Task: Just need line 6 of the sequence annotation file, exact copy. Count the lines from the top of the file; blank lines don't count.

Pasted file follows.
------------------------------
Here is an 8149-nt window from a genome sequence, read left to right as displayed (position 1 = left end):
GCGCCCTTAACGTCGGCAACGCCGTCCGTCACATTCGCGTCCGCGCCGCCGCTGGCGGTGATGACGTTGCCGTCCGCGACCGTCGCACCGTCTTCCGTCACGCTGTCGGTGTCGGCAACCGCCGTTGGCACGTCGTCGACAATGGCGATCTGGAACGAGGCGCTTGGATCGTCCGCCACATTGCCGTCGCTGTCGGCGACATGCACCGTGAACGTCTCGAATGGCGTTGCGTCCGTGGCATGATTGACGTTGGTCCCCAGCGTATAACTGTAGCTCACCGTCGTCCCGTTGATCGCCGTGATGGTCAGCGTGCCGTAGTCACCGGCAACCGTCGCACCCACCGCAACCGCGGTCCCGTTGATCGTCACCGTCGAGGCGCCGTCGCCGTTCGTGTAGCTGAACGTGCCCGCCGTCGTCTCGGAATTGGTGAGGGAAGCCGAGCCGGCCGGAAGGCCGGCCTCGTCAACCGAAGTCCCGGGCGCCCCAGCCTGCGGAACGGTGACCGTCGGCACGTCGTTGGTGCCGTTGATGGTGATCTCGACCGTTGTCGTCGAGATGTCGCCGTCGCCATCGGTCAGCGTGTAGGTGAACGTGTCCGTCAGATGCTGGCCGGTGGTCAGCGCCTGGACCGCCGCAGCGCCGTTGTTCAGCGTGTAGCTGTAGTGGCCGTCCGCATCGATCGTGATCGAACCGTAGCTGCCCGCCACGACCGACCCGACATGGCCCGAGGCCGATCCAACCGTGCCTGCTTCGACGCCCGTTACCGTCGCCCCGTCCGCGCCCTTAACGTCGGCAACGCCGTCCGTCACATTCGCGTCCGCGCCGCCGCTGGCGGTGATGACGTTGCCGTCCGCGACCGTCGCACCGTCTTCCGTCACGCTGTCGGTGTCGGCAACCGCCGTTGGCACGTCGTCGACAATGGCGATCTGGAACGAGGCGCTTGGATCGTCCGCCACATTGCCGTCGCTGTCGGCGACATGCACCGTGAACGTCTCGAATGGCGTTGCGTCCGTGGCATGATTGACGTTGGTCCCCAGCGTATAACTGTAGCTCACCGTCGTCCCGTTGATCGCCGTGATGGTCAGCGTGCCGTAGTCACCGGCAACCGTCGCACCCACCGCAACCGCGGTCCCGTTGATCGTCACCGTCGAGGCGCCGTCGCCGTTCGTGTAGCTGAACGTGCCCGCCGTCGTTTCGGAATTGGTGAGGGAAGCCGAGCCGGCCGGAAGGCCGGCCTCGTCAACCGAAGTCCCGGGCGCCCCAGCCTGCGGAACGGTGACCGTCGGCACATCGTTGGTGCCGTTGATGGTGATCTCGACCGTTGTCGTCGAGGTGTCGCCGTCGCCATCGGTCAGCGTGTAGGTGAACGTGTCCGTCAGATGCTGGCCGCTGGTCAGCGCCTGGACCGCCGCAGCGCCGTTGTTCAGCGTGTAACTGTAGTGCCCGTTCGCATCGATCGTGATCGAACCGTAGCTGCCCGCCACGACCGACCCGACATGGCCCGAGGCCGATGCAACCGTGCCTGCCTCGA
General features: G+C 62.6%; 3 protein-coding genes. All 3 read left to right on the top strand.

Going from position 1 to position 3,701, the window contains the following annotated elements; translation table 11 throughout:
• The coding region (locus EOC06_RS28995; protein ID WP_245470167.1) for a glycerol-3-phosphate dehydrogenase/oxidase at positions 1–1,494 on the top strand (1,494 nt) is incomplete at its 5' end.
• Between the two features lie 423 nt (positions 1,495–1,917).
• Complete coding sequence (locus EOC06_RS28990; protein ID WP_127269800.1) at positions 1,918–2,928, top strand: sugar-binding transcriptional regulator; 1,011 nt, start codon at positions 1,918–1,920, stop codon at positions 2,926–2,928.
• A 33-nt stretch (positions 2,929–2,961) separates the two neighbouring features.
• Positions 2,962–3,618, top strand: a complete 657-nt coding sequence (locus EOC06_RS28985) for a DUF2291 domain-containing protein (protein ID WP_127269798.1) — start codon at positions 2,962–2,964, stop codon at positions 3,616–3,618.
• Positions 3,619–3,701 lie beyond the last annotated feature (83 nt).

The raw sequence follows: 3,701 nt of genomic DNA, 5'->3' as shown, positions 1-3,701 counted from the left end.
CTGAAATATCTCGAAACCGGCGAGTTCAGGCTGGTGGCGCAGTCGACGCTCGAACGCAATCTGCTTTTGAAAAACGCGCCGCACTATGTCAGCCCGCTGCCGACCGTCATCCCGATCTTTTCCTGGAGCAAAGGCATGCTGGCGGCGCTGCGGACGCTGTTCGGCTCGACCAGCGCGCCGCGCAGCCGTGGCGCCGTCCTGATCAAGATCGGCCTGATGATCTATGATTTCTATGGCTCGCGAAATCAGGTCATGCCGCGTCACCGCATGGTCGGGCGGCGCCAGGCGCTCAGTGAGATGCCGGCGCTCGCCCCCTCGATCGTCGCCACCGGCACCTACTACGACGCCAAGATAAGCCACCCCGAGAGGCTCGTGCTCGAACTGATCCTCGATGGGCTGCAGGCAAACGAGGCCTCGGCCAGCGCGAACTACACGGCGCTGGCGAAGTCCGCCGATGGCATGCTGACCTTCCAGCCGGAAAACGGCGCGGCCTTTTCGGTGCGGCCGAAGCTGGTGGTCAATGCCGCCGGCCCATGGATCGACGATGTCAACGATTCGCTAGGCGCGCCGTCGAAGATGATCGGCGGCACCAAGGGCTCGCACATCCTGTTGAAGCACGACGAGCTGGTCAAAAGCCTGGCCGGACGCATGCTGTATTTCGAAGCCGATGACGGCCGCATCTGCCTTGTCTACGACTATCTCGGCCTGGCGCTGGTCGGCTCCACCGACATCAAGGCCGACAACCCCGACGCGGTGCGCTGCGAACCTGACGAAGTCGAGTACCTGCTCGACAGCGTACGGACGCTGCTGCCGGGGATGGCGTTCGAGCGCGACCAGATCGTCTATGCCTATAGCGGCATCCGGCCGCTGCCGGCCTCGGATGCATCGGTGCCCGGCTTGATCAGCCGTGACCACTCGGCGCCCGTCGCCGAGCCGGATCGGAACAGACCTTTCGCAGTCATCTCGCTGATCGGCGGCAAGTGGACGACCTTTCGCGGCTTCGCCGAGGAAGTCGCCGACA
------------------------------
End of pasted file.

• Between the two features lie 423 nt (positions 1,495–1,917).